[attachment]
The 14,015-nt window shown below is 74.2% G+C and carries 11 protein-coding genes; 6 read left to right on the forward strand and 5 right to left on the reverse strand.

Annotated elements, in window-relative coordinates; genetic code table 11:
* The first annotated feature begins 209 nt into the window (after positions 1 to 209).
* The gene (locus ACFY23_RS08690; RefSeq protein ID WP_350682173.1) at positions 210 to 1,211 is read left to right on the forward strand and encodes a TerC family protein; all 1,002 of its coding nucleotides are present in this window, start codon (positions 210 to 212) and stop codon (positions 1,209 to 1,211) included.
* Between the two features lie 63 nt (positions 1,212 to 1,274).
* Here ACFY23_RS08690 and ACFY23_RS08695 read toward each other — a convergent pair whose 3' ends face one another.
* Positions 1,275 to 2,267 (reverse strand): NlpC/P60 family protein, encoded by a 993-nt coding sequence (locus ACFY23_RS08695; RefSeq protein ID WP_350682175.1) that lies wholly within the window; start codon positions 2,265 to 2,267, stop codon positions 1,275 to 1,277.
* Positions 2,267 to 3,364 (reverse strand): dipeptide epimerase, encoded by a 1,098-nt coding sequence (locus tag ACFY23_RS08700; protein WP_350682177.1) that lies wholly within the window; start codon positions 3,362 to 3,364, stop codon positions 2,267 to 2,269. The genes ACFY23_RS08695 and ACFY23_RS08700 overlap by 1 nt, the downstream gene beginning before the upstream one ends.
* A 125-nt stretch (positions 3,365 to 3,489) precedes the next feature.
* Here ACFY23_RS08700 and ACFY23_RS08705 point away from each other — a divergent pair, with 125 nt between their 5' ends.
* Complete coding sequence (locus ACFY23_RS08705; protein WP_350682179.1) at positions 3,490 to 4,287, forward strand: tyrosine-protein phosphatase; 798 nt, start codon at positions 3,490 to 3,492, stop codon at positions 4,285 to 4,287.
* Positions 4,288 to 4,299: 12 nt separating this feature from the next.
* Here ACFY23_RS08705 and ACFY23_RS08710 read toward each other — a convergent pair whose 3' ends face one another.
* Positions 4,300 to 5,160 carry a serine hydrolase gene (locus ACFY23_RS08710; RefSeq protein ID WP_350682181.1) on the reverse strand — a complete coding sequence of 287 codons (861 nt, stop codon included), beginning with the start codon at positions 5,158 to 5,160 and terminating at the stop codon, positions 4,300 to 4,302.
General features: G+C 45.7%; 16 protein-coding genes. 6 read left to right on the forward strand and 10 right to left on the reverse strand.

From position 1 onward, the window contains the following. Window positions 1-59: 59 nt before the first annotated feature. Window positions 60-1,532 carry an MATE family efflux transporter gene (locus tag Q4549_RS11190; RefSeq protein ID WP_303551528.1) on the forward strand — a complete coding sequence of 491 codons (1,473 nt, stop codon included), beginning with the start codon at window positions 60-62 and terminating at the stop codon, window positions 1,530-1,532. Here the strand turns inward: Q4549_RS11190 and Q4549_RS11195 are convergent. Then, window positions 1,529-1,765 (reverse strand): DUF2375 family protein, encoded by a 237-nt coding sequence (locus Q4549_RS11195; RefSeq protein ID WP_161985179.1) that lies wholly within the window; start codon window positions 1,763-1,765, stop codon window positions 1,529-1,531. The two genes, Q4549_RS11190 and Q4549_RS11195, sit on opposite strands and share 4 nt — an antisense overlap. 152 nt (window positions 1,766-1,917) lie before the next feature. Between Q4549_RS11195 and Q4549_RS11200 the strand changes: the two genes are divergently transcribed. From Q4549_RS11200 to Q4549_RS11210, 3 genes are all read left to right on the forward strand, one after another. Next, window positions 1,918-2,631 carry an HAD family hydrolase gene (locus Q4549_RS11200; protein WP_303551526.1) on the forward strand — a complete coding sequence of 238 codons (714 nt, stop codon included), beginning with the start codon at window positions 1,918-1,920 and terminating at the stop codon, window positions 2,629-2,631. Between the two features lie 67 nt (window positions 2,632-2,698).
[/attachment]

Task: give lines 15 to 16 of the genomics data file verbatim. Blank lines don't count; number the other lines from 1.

General features: G+C 45.7%; 16 protein-coding genes. 6 read left to right on the forward strand and 10 right to left on the reverse strand.

From position 1 onward, the window contains the following. Window positions 1-59: 59 nt before the first annotated feature. Window positions 60-1,532 carry an MATE family efflux transporter gene (locus tag Q4549_RS11190; RefSeq protein ID WP_303551528.1) on the forward strand — a complete coding sequence of 491 codons (1,473 nt, stop codon included), beginning with the start codon at window positions 60-62 and terminating at the stop codon, window positions 1,530-1,532. Here the strand turns inward: Q4549_RS11190 and Q4549_RS11195 are convergent. Then, window positions 1,529-1,765 (reverse strand): DUF2375 family protein, encoded by a 237-nt coding sequence (locus Q4549_RS11195; RefSeq protein ID WP_161985179.1) that lies wholly within the window; start codon window positions 1,763-1,765, stop codon window positions 1,529-1,531. The two genes, Q4549_RS11190 and Q4549_RS11195, sit on opposite strands and share 4 nt — an antisense overlap. 152 nt (window positions 1,766-1,917) lie before the next feature. Between Q4549_RS11195 and Q4549_RS11200 the strand changes: the two genes are divergently transcribed. From Q4549_RS11200 to Q4549_RS11210, 3 genes are all read left to right on the forward strand, one after another. Next, window positions 1,918-2,631 carry an HAD family hydrolase gene (locus Q4549_RS11200; protein WP_303551526.1) on the forward strand — a complete coding sequence of 238 codons (714 nt, stop codon included), beginning with the start codon at window positions 1,918-1,920 and terminating at the stop codon, window positions 2,629-2,631. Between the two features lie 67 nt (window positions 2,632-2,698).